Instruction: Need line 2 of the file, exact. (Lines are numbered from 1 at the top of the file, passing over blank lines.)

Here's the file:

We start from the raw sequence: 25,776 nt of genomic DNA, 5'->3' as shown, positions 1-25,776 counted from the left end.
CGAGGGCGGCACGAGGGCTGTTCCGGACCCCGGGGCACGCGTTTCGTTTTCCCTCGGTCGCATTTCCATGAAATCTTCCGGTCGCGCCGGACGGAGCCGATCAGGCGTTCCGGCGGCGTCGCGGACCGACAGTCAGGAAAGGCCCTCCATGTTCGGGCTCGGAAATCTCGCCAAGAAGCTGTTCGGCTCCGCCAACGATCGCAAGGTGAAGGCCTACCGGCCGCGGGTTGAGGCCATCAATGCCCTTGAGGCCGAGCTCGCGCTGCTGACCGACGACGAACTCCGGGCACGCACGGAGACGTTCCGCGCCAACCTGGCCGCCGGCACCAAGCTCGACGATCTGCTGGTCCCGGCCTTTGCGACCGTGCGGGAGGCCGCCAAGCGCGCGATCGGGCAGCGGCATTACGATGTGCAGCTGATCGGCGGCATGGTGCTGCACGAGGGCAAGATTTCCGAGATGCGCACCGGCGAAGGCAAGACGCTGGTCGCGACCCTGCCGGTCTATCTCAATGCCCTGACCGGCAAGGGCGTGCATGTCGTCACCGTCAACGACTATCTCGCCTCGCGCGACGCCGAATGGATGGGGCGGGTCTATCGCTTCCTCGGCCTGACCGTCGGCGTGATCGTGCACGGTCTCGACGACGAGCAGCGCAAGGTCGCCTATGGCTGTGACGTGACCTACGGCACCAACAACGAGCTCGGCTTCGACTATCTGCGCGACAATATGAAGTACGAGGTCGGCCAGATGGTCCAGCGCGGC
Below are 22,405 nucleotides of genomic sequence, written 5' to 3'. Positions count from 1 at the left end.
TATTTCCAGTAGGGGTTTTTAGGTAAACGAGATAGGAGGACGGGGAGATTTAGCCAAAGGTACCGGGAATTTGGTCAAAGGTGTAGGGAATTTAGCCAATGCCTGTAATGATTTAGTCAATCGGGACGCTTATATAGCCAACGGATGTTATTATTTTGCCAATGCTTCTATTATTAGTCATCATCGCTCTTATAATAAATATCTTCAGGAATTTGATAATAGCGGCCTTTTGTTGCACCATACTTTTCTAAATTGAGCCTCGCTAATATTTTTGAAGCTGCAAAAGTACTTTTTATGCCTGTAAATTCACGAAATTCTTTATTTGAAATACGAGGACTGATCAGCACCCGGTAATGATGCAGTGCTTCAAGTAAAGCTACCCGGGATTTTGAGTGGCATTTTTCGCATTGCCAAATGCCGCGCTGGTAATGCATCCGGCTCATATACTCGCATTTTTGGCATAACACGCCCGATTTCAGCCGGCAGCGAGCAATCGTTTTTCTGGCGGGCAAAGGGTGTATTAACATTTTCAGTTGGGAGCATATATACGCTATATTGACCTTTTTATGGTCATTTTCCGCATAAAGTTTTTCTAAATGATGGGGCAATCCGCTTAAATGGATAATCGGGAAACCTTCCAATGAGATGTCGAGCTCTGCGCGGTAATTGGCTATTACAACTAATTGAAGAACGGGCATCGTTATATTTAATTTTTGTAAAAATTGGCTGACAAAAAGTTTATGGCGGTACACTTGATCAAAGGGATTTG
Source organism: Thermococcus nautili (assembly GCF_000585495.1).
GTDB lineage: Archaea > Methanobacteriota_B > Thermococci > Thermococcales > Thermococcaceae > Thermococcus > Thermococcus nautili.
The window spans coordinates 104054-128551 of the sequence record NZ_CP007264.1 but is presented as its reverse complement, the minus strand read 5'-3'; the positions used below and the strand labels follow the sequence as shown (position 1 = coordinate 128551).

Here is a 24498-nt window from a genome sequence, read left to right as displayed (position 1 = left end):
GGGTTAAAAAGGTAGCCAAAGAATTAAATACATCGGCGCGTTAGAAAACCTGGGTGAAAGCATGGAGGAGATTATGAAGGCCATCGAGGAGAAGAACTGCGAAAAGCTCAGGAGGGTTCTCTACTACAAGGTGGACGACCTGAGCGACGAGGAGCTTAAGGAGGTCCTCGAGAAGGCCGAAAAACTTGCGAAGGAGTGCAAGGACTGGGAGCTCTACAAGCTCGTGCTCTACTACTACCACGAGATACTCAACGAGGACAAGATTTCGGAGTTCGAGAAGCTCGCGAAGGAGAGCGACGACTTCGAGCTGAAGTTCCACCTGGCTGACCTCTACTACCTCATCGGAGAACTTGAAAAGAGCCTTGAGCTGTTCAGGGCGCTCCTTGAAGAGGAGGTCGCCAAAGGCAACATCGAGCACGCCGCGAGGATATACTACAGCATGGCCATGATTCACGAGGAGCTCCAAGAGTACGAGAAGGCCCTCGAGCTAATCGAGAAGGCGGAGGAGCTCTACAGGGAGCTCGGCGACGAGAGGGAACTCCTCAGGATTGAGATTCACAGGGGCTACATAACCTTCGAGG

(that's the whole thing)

CGAGGGCGGCACGAGGGCTGTTCCGGACCCCGGGGCACGCGTTTCGTTTTCCCTCGGTCGCATTTCCATGAAATCTTCCGGTCGCGCCGGACGGAGCCGATCAGGCGTTCCGGCGGCGTCGCGGACCGACAGTCAGGAAAGGCCCTCCATGTTCGGGCTCGGAAATCTCGCCAAGAAGCTGTTCGGCTCCGCCAACGATCGCAAGGTGAAGGCCTACCGGCCGCGGGTTGAGGCCATCAATGCCCTTGAGGCCGAGCTCGCGCTGCTGACCGACGACGAACTCCGGGCACGCACGGAGACGTTCCGCGCCAACCTGGCCGCCGGCACCAAGCTCGACGATCTGCTGGTCCCGGCCTTTGCGACCGTGCGGGAGGCCGCCAAGCGCGCGATCGGGCAGCGGCATTACGATGTGCAGCTGATCGGCGGCATGGTGCTGCACGAGGGCAAGATTTCCGAGATGCGCACCGGCGAAGGCAAGACGCTGGTCGCGACCCTGCCGGTCTATCTCAATGCCCTGACCGGCAAGGGCGTGCATGTCGTCACCGTCAACGACTATCTCGCCTCGCGCGACGCCGAATGGATGGGGCGGGTCTATCGCTTCCTCGGCCTGACCGTCGGCGTGATCGTGCACGGTCTCGACGACGAGCAGCGCAAGGTCGCCTATGGCTGTGACGTGACCTACGGCACCAACAACGAGCTCGGCTTCGACTATCTGCGCGACAATATGAAGTACGAGGTCGGCCAGATGGTCCAGCGCGGC